Why did it happen?

Why did it happen?

The experts are flailing around trying to find a reason why some many priest abusers in Boston were ordained in the 60s and why abuse peaked in the early 80s. Surprisingly, the article makes the distinction between pedophilia and ephebophilia, but only to say that the Boston report doesn’t break down the reporting on the two. Of course, the “H”-word is never mentioned.

Still, they wonder why the number of abuse cases has dropped so precipitously since the 80s. Some of lawyers and victims say it’s because the victims take years after the abuse to report, although I think that in the current atmosphere, that may not be as true as it once was. Others say it’s because the number of priests is smaller and it’s harder to hide the abusers. Still others say that better screening of seminarians since the early 70s has helped. And one expert says that nationwide sex abuse has been declining since 1992.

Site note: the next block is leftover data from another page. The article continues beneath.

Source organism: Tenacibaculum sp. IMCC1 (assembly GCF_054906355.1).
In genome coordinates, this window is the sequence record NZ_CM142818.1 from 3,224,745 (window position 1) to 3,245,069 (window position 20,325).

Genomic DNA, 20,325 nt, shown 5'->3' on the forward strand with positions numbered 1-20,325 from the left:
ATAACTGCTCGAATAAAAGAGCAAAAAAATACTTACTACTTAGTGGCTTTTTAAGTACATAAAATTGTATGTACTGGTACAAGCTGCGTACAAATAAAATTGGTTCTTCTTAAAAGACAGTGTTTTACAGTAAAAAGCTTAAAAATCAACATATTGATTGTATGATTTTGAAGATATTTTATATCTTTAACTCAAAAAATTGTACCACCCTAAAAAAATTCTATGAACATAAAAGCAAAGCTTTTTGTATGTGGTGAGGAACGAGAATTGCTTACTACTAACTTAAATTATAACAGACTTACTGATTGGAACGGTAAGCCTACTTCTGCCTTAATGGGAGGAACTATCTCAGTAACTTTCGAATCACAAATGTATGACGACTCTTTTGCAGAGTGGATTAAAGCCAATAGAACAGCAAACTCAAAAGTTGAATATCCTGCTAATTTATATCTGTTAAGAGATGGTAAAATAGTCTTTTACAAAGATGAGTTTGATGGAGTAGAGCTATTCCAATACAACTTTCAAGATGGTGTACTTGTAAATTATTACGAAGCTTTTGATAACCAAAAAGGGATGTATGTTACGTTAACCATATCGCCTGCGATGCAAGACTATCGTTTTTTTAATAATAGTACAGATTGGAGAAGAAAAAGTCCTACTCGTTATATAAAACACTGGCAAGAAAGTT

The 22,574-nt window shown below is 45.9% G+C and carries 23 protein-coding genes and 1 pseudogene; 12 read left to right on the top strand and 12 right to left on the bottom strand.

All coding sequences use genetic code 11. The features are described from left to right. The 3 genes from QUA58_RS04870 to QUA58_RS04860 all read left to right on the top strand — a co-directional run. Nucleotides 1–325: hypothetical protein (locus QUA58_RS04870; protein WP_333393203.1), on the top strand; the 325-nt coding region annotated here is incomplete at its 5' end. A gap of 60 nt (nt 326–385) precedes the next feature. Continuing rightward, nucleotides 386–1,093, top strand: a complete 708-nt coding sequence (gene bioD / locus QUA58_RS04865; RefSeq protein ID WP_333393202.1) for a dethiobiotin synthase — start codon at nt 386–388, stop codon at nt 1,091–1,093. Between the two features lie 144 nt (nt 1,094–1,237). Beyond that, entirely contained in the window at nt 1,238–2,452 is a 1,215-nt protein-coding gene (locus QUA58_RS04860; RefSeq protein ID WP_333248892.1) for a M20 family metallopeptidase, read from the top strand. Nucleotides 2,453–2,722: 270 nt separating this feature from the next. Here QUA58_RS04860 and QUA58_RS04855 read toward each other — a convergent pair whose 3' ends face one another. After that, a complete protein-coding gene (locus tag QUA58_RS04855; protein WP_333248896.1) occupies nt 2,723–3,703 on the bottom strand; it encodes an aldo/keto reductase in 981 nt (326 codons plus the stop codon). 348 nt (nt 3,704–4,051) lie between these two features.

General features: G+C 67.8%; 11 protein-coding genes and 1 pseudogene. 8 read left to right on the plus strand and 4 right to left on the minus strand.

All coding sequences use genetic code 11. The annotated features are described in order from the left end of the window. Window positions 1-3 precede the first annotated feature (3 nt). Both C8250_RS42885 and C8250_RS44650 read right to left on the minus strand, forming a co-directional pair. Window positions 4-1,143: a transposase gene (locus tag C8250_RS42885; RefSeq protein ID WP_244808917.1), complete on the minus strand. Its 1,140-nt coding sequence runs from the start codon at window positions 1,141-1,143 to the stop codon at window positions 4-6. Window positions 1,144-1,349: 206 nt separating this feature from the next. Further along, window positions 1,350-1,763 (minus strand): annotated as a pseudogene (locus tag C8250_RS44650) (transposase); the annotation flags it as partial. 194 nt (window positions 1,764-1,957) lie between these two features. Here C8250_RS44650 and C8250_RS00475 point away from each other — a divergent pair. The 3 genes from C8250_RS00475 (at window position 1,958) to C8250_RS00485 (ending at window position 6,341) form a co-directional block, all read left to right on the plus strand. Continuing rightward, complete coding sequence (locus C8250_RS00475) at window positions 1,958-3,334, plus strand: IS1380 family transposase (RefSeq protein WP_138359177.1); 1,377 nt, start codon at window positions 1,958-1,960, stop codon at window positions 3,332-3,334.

I have another theory. I think that in some cases when the scrutiny became intenser after the Fr. Porter case in the early 90s and review boards were being set up, the guys who were going after 16 and 17-year-old boys decided it was safer to go after 18 and 19-year-olds.

As to the cause of so much abuse, nobody’s guessing. Maybe nobody wants to know the answer.

To answer an earlier question, the 162 priests accused of abuse as mentioned in the report released yesterday were just the archdiocesan priests, while the total number was 216, including religious. So will today’s national report cover dioceses and religious. Nope, and thus the full scale of the problem is still not being addressed.

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